I then went back and tied a very carefully make Bimini at 60 turns. The twists were still slipping a bit, and the knot broke in the low 40 lb. range. Finally, wanting success, I tied a 100-turn Uni and lifted 50 lbs. Not that good but I didn't feel like going further.

Summary of PowerPro 50# Sample:
ABS: 58 lbs
KBS: 38 lbs.
Uni Knot strength: 60%-class
Bimini Twist 100 turns: 85% strong (unusually low)
Number of threads in weave: 4 (better lines use 8, hollow-weave lines use 12 or 16)

Although I have used PowerPro for years and have nothing against the line, I have switched to 60# Jerry Brown hollow weave (90 lbs. ABS in White color) for light tackle. It's smoother and can be spliced, so no line strength is lost while making connections. (I don't sell any lines, nor do I get any fees for making this recommendation.) With a lot of experience tying good knots in Spectra braids, I would have to say that PowerPro is among the more difficult lines to tie strong knots--most likely because of 4-thread design and perhaps due to the coating they use, which seems slippery to me.
 

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Discussion Starter · #3 ·
Another great job Roger !

Any plans on doing the crimping tests?


John

Yes, but it will take a while to start due to some competing pressures. I'm really curious about the ability of a double barrel crimp to hold 50% of the line tension. If it does, that could mean a 100% strong connection to terminal tackle. (Since the crimp only has to hold half the load for the tag side of the loop, and then not damage the mainline.) If you wanted to mail me some crimps made in 50 to 100# material, I'd start testing them now.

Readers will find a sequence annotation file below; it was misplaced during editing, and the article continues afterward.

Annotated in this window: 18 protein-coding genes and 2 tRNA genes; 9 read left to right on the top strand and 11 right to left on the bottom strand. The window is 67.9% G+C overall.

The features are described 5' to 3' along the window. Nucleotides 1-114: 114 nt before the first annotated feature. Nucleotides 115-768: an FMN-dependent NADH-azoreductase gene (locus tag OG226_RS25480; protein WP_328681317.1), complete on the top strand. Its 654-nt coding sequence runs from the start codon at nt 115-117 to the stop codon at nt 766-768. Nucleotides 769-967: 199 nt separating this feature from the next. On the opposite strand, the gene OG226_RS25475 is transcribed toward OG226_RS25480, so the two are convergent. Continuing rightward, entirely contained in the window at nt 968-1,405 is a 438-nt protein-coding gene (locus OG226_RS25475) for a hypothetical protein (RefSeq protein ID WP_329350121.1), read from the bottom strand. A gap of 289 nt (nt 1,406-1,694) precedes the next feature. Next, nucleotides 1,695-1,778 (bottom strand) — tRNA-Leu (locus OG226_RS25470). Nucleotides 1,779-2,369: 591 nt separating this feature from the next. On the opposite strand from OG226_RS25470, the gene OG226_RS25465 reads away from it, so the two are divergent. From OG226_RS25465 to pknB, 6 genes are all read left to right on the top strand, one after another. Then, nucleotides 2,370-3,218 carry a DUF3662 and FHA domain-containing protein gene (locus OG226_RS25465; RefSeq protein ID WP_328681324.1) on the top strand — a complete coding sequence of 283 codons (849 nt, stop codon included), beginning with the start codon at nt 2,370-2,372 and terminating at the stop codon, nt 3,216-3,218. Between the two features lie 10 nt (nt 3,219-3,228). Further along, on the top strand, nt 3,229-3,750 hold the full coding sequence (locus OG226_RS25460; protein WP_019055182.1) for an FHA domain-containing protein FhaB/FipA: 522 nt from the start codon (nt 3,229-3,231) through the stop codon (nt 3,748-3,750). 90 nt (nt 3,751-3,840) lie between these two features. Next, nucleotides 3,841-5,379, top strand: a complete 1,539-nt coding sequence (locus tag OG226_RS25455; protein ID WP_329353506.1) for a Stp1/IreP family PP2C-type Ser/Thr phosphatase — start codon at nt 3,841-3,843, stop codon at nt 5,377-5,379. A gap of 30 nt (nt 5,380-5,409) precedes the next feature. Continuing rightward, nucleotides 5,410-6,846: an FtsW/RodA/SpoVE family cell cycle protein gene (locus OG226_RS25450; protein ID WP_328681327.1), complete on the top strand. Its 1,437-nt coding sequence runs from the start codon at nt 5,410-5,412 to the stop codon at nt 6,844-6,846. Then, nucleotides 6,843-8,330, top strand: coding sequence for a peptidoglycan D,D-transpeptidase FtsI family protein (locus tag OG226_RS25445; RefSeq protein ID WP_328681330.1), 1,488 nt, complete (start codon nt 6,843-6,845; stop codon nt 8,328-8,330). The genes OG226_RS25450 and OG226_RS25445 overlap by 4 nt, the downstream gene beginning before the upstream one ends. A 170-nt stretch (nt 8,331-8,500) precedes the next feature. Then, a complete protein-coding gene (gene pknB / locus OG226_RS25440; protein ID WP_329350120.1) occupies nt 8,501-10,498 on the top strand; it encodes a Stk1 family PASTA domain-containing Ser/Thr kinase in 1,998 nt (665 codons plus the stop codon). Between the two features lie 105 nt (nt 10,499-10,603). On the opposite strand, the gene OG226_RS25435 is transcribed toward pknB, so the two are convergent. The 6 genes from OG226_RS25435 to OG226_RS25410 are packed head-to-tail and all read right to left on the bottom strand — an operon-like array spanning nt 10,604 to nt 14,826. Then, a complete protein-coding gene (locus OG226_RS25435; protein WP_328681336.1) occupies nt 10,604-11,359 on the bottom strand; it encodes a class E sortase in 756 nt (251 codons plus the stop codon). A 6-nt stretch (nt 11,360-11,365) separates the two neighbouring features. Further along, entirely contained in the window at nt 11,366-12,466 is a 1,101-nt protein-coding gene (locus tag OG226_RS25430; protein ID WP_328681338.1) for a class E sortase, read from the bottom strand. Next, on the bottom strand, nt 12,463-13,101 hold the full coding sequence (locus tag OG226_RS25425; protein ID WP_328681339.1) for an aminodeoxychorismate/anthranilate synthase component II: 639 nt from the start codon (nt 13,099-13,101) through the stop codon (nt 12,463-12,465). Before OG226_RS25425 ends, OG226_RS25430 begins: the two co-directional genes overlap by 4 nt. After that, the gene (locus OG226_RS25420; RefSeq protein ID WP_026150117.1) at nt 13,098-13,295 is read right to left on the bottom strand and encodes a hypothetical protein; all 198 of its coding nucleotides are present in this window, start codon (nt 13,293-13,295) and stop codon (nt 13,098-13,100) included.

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I have followed your posts and did lots of line testing with leader to braid knots, mainly with 10-50lbs braid. When you test hundreds of them, using FG, Sebile(same knot), mid knot, PR knot, bimini, GT knot, slim beauty, you start to understand why some consistently test better than other.

Amazingly, the FG, Sebile, bimini, also works very well with very thin 6-10lb braid. Most 10lbs braid will break around 18-22 lbs with a bimini-yucatan combo or FG knot. At first, I thought the FG would be weaker than a mid-knot since the line criss cross each other when forming the chinese finger cuff as oppose to the bimini where you wrap up and force a down wrap to form the finger cuff. I thought the line crossing itself and especially the finishing half hitches would surely weaken the knot.

While the best bimini I could tie would trump the FG by about 5-10 percent in KBS, I find the consistency of the FG knot to be almost 100 %. It has very little variation from test to test.